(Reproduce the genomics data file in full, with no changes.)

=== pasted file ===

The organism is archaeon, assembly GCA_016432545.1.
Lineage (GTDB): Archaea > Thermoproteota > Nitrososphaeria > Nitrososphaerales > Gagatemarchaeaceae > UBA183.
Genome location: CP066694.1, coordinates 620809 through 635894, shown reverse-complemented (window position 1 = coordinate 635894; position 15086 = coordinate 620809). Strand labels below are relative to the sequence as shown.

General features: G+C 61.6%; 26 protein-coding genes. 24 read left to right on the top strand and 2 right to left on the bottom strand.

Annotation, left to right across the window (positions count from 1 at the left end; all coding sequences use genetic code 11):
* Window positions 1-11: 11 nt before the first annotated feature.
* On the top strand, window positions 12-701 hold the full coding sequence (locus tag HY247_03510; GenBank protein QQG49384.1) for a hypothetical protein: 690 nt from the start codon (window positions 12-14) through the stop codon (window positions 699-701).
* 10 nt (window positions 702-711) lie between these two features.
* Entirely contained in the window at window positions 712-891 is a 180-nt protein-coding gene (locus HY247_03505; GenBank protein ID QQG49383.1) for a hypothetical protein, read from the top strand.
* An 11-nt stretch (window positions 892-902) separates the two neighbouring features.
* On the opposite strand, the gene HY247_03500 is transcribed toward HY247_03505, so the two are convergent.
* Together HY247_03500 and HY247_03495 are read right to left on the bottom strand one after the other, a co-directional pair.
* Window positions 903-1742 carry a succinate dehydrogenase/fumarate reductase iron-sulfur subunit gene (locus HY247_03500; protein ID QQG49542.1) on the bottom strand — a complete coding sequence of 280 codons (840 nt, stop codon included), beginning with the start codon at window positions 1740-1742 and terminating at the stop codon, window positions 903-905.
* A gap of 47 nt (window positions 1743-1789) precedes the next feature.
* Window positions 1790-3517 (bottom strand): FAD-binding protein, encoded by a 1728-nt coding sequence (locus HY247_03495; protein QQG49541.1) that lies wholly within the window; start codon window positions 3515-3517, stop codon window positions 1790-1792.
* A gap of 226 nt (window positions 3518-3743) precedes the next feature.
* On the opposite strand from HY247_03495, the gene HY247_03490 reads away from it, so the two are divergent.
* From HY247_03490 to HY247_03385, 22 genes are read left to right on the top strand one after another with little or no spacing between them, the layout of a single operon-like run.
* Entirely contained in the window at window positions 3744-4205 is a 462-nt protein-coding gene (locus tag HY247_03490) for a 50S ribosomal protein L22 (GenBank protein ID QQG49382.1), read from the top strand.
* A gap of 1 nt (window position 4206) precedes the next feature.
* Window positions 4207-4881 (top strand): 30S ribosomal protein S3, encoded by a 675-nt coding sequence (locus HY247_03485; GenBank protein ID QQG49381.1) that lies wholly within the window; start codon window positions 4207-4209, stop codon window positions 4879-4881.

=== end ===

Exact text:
The organism is archaeon, assembly GCA_016432545.1.
Lineage (GTDB): Archaea > Thermoproteota > Nitrososphaeria > Nitrososphaerales > Gagatemarchaeaceae > UBA183.
Genome location: CP066694.1, coordinates 620809 through 635894, shown reverse-complemented (window position 1 = coordinate 635894; position 15086 = coordinate 620809). Strand labels below are relative to the sequence as shown.

General features: G+C 61.6%; 26 protein-coding genes. 24 read left to right on the top strand and 2 right to left on the bottom strand.

Annotation, left to right across the window (positions count from 1 at the left end; all coding sequences use genetic code 11):
* Window positions 1-11: 11 nt before the first annotated feature.
* On the top strand, window positions 12-701 hold the full coding sequence (locus tag HY247_03510; GenBank protein QQG49384.1) for a hypothetical protein: 690 nt from the start codon (window positions 12-14) through the stop codon (window positions 699-701).
* 10 nt (window positions 702-711) lie between these two features.
* Entirely contained in the window at window positions 712-891 is a 180-nt protein-coding gene (locus HY247_03505; GenBank protein ID QQG49383.1) for a hypothetical protein, read from the top strand.
* An 11-nt stretch (window positions 892-902) separates the two neighbouring features.
* On the opposite strand, the gene HY247_03500 is transcribed toward HY247_03505, so the two are convergent.
* Together HY247_03500 and HY247_03495 are read right to left on the bottom strand one after the other, a co-directional pair.
* Window positions 903-1742 carry a succinate dehydrogenase/fumarate reductase iron-sulfur subunit gene (locus HY247_03500; protein ID QQG49542.1) on the bottom strand — a complete coding sequence of 280 codons (840 nt, stop codon included), beginning with the start codon at window positions 1740-1742 and terminating at the stop codon, window positions 903-905.
* A gap of 47 nt (window positions 1743-1789) precedes the next feature.
* Window positions 1790-3517 (bottom strand): FAD-binding protein, encoded by a 1728-nt coding sequence (locus HY247_03495; protein QQG49541.1) that lies wholly within the window; start codon window positions 3515-3517, stop codon window positions 1790-1792.
* A gap of 226 nt (window positions 3518-3743) precedes the next feature.
* On the opposite strand from HY247_03495, the gene HY247_03490 reads away from it, so the two are divergent.
* From HY247_03490 to HY247_03385, 22 genes are read left to right on the top strand one after another with little or no spacing between them, the layout of a single operon-like run.
* Entirely contained in the window at window positions 3744-4205 is a 462-nt protein-coding gene (locus tag HY247_03490) for a 50S ribosomal protein L22 (GenBank protein ID QQG49382.1), read from the top strand.
* A gap of 1 nt (window position 4206) precedes the next feature.
* Window positions 4207-4881 (top strand): 30S ribosomal protein S3, encoded by a 675-nt coding sequence (locus HY247_03485; GenBank protein ID QQG49381.1) that lies wholly within the window; start codon window positions 4207-4209, stop codon window positions 4879-4881.